In about 45 minutes I need to pick up my daughter from school, and I will need to have a conversation that I never, ever dreamed I would have to have with her.
Because today, a beloved teacher from her school was arrested for having sex with one of his students. I won’t go into the scant details I’ve heard so far, just suffice it to say it’s horrific.
And especially horrific because both of my older girls had this teacher, loved him, and my youngest was hoping to have him next year.
It hits home.
What I want to know, what I have been praying to God this afternoon, is how on earth do I talk to them about this? Because, for the life of me, I don’t know.
Ironically, I’ve been thinking all day about a blog post I read and responded to yesterday. My friend, Jo-Lynne, has been struggling with how to protect her children, especially her 13-year-old son, in this crazy world we live in.
I get that. I understand that struggle.
What really hit me as I read her post and some of the comments from people who said that they have intentionally placed their children in a “bubble,” is that no matter how hard we try, we do NOT live in a bubble. We live in a very broken, very fallen world.
That sure became evident to our community today.
It’s interesting to me that I have truly been chewing on this for the past 24 hours, because much of what I wrote in Jo-Lynne’s comments is what I need to remind myself of here, now that I’m in this situation of having to have the ugly talk with my kids.
First, I need to remember that our world is very fallen indeed. Anybody watching “The Bible” on The History Channel can see that parents have been worried about protecting their children from outside influences for centuries. It's nothing new. But it’s also an unfortunate reality that the world we live in is trying its very best to corrupt, not only our children, but US.
And sometimes we fall prey.
Second, I need to remember who I am. I need to remember that I am fallen, too, just like this world, just like that teacher, just like, well, me. I am fallen. I am sinful. I am not above reproach.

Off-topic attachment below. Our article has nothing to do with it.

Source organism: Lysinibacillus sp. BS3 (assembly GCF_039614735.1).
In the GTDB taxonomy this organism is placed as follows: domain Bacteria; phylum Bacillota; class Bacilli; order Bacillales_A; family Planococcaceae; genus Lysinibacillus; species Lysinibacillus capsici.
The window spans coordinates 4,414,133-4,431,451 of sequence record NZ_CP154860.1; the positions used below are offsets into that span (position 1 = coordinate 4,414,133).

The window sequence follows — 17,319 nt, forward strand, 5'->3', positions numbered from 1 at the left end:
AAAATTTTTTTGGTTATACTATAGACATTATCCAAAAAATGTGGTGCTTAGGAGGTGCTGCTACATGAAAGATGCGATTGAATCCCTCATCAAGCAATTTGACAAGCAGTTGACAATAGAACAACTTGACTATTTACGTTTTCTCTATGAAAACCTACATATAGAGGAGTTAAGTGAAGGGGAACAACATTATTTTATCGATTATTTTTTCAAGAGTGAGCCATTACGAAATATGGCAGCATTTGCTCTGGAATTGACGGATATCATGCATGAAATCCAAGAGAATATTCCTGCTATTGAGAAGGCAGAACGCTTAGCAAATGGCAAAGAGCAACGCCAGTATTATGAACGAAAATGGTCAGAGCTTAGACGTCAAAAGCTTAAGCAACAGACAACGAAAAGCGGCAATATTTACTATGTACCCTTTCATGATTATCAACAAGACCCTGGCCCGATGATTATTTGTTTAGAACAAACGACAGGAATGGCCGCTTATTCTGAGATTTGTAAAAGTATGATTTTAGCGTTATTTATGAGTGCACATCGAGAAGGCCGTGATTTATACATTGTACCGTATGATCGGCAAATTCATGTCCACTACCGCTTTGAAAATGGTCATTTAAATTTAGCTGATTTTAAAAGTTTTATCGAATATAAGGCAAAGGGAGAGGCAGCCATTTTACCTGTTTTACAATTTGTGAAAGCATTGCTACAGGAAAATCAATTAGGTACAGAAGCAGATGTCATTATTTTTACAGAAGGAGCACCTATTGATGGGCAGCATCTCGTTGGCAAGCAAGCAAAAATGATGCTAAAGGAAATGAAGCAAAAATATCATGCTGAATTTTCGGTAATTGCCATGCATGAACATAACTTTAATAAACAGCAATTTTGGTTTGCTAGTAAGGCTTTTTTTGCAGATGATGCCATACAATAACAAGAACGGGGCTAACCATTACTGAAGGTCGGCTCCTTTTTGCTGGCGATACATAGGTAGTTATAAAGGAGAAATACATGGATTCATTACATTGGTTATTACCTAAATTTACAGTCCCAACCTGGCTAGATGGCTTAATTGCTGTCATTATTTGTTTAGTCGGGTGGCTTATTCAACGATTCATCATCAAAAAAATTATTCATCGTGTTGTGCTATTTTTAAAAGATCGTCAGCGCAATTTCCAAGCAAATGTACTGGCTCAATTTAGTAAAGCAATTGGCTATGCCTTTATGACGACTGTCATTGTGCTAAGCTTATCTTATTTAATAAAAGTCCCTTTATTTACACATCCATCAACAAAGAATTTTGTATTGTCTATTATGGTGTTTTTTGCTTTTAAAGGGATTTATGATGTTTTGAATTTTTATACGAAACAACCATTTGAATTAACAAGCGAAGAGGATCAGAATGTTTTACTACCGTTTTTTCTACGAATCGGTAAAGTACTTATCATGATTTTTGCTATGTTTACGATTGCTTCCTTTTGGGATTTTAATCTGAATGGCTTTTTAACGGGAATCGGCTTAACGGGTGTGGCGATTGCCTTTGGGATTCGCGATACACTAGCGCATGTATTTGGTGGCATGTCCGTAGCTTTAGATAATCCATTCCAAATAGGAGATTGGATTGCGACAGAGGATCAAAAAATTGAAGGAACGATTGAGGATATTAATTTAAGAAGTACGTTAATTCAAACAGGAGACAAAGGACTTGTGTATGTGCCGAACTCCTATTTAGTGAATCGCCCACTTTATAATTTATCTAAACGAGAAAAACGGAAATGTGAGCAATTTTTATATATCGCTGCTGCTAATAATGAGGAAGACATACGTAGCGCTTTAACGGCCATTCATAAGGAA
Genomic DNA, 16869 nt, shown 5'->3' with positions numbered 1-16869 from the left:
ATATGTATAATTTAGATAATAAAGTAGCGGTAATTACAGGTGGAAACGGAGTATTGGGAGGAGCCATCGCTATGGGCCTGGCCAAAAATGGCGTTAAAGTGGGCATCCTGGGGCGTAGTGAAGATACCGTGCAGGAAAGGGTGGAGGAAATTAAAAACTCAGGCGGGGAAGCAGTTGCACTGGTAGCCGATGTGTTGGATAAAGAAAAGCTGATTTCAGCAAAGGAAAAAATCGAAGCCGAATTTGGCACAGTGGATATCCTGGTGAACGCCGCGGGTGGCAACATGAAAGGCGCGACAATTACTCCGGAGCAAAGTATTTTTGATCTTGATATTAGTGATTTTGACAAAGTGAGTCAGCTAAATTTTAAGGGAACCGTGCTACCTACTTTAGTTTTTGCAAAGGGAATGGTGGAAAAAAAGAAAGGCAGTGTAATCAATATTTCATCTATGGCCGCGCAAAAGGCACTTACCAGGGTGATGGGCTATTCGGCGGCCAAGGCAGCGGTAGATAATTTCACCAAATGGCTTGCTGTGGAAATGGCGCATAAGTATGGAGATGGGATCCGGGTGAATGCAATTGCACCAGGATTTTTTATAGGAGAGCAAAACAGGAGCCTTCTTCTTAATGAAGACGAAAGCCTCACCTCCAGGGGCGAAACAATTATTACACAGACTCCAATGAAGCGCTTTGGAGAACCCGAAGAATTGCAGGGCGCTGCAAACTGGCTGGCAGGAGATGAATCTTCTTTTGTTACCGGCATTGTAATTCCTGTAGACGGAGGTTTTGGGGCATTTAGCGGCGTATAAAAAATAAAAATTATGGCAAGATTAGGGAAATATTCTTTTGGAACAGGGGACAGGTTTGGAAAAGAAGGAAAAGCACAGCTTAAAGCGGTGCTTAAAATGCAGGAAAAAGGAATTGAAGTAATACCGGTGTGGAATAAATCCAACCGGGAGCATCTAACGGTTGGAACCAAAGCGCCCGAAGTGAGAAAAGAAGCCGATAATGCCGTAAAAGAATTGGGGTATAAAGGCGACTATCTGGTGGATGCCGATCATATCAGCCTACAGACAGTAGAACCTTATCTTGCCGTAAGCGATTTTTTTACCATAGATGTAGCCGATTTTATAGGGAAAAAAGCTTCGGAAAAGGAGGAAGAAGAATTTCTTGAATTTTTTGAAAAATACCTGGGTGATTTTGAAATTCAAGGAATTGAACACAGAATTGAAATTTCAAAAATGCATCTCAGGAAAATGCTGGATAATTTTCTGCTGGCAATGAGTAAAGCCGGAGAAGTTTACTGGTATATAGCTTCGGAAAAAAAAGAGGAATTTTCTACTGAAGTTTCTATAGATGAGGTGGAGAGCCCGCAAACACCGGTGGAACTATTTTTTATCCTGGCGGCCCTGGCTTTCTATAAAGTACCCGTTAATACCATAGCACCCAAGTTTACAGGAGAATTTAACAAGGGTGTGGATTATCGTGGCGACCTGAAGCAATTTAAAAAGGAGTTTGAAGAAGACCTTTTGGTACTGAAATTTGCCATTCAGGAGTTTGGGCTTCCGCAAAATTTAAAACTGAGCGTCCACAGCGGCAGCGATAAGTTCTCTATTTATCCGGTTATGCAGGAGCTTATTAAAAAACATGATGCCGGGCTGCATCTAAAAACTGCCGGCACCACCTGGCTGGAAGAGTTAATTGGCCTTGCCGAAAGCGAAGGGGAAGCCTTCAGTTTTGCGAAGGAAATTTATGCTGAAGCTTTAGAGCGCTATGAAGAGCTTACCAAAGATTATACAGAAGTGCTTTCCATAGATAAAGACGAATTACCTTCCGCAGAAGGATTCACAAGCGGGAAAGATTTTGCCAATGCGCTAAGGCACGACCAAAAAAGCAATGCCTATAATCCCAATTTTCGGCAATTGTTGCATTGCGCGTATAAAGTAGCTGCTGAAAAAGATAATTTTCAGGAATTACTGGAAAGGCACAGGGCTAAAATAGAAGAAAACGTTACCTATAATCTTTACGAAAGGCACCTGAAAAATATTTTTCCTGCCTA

The phrase, “there but by the grace of God go I” rings very clearly today. The fact is, I could be that teacher. I AM that teacher, because when God sees my sin, it makes him just as disgusted as that teacher’s actions are to me.
Sin is sin, and mine is no “better” than anyone else’s. If I think otherwise, I am only fooling myself and setting myself up to be a hypocrite.
Third, I need to remember who God is. He’s God, and that’s enough. He has loved me enough to provide a way of salvation, and in return, he wants me to stop living like the rest of the world and be holy.
But here’s the thing: I’m not holy. No matter how hard I try, I won’t ever meet the standard that God has set for me. In His eyes I’m just as bad as that teacher.
Thanks be to God that because I have Jesus, God no longer sees my sin. He sees me as holy. It really is an amazing thing to think about.
So how does this help me talk to my kids about that teacher?
1. It reminds all of us that we are people who have received grace—totally, completely unmerited grace. And because of that we should not speak ill, we should not gossip, we should not judge what we do not know.
2. It makes me want to cling tighter to the God who sees all, who knows all, and who forgives all and to encourage my girls to do the same.
3. It causes me to pray for this whole messy situation, for the gross, fallen world we live in, and for the tender hearts of my children who are affected by this as well.
4. And, sadly, this situation forces me to talk to them about being careful about who they are around and who they trust. To be honest, that was not on my list of things to do today.
This is a desperately sad situation for everyone involved, including my very own children. As I said, this hits home. I’m angry about it all--the effects are so far-reaching--and yet, I’m so sad for our community, for the victim, for the teacher's wife and family, and even for him.
It’s an ugly, messy world we live in, and all kinds of bad stuff happens in it. Stuff I would rather not have to think about or talk to my kids about. But the fact remains that this world, without Jesus, is desperately needy. There is no disguising the fact, no sheltering my kids from it, no bubble big enough to hide away in.
All I can do is praise God that He sent His Son to redeem it. As Easter approaches, this seems especially important.
And that’s a conversation I want to have with my kids.